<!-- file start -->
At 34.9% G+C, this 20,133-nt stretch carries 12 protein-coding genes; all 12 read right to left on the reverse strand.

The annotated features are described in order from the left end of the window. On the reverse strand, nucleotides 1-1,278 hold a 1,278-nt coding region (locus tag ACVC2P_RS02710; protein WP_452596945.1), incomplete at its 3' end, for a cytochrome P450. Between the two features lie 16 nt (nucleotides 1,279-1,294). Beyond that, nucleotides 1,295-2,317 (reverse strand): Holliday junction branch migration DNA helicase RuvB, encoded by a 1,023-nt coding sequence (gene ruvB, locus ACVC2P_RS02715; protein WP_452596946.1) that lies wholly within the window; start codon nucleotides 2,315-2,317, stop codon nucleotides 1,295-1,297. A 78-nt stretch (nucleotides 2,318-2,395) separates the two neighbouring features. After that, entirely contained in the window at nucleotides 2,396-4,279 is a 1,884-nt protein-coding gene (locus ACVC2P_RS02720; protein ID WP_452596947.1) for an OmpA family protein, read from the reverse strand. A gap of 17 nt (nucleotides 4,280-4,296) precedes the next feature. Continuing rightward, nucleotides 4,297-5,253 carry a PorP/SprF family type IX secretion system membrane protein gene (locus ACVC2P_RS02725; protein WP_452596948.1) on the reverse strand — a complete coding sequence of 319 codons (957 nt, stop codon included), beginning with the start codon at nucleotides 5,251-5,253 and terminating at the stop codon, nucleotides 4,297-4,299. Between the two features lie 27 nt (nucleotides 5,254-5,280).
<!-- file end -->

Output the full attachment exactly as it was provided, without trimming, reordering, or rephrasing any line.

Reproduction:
At 34.9% G+C, this 20,133-nt stretch carries 12 protein-coding genes; all 12 read right to left on the reverse strand.

The annotated features are described in order from the left end of the window. On the reverse strand, nucleotides 1-1,278 hold a 1,278-nt coding region (locus tag ACVC2P_RS02710; protein WP_452596945.1), incomplete at its 3' end, for a cytochrome P450. Between the two features lie 16 nt (nucleotides 1,279-1,294). Beyond that, nucleotides 1,295-2,317 (reverse strand): Holliday junction branch migration DNA helicase RuvB, encoded by a 1,023-nt coding sequence (gene ruvB, locus ACVC2P_RS02715; protein WP_452596946.1) that lies wholly within the window; start codon nucleotides 2,315-2,317, stop codon nucleotides 1,295-1,297. A 78-nt stretch (nucleotides 2,318-2,395) separates the two neighbouring features. After that, entirely contained in the window at nucleotides 2,396-4,279 is a 1,884-nt protein-coding gene (locus ACVC2P_RS02720; protein ID WP_452596947.1) for an OmpA family protein, read from the reverse strand. A gap of 17 nt (nucleotides 4,280-4,296) precedes the next feature. Continuing rightward, nucleotides 4,297-5,253 carry a PorP/SprF family type IX secretion system membrane protein gene (locus ACVC2P_RS02725; protein WP_452596948.1) on the reverse strand — a complete coding sequence of 319 codons (957 nt, stop codon included), beginning with the start codon at nucleotides 5,251-5,253 and terminating at the stop codon, nucleotides 4,297-4,299. Between the two features lie 27 nt (nucleotides 5,254-5,280).